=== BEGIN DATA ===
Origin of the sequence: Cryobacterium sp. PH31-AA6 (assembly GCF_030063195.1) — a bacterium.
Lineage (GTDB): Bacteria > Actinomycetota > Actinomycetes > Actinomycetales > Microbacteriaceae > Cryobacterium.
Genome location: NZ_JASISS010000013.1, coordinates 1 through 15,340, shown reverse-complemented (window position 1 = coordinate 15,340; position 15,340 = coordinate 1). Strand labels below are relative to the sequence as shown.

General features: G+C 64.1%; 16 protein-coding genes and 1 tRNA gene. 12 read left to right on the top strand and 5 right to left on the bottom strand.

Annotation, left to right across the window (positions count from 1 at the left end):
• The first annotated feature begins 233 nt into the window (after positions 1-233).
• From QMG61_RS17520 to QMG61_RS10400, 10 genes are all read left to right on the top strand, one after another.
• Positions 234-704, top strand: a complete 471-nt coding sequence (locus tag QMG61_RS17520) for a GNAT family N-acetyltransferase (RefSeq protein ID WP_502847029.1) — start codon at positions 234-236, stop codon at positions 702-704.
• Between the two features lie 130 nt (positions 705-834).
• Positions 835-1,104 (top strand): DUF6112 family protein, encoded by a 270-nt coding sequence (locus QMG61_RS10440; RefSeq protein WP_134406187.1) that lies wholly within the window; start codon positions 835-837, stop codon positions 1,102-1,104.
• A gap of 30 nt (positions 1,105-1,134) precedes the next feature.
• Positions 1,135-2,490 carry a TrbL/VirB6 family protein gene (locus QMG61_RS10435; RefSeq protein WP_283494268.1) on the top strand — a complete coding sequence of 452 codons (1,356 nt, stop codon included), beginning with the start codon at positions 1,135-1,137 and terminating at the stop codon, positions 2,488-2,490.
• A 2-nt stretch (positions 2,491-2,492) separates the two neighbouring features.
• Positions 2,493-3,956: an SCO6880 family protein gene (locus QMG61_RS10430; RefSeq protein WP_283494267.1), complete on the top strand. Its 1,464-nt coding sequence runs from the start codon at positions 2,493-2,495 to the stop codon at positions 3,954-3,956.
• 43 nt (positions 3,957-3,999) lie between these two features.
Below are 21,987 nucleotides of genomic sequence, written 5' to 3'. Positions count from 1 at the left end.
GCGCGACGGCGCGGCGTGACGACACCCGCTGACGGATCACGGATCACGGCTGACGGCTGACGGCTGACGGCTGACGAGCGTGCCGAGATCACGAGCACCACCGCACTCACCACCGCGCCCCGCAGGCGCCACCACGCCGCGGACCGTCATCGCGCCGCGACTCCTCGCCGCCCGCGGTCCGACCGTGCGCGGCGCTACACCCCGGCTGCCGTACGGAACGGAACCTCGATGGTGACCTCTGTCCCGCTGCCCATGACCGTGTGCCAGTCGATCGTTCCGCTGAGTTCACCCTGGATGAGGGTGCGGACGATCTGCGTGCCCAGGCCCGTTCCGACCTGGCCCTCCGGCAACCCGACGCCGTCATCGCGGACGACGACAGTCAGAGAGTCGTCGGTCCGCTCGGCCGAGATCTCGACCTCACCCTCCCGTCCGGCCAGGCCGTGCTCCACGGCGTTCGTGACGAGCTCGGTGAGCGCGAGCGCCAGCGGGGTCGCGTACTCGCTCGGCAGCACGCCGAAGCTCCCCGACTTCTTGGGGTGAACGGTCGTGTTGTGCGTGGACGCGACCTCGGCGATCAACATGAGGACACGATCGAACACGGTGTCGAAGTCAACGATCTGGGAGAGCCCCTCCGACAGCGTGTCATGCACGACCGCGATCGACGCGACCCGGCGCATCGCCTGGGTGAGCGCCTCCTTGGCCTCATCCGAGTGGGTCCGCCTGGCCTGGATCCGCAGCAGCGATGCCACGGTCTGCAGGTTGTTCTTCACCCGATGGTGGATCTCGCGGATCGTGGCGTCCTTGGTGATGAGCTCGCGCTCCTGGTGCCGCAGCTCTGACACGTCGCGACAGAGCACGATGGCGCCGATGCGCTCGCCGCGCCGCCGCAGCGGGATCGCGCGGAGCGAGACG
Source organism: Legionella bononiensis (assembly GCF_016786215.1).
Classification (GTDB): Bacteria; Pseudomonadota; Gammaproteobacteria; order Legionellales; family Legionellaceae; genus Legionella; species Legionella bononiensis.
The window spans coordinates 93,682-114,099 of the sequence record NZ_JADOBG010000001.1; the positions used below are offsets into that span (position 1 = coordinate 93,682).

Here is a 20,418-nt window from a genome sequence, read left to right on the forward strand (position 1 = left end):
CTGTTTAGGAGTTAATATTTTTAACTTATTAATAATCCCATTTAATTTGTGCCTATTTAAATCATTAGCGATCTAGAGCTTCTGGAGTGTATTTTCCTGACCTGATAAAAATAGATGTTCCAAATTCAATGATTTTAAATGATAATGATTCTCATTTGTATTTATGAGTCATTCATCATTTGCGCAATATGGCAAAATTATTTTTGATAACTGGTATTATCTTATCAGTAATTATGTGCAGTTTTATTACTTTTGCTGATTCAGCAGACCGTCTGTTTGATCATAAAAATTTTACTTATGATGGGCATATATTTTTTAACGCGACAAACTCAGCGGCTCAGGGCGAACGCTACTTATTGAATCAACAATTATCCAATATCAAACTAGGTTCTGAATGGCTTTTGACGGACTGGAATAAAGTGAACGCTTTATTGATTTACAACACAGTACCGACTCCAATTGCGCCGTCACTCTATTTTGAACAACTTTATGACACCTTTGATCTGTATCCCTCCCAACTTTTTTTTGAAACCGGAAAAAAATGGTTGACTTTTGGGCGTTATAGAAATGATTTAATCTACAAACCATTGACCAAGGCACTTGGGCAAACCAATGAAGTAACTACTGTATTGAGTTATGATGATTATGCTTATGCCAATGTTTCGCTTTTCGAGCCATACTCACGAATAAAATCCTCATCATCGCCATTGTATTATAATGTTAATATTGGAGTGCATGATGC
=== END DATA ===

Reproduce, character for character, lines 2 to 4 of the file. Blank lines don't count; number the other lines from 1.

Lineage (GTDB): Bacteria > Actinomycetota > Actinomycetes > Actinomycetales > Microbacteriaceae > Cryobacterium.
Genome location: NZ_JASISS010000013.1, coordinates 1 through 15,340, shown reverse-complemented (window position 1 = coordinate 15,340; position 15,340 = coordinate 1). Strand labels below are relative to the sequence as shown.

General features: G+C 64.1%; 16 protein-coding genes and 1 tRNA gene. 12 read left to right on the top strand and 5 right to left on the bottom strand.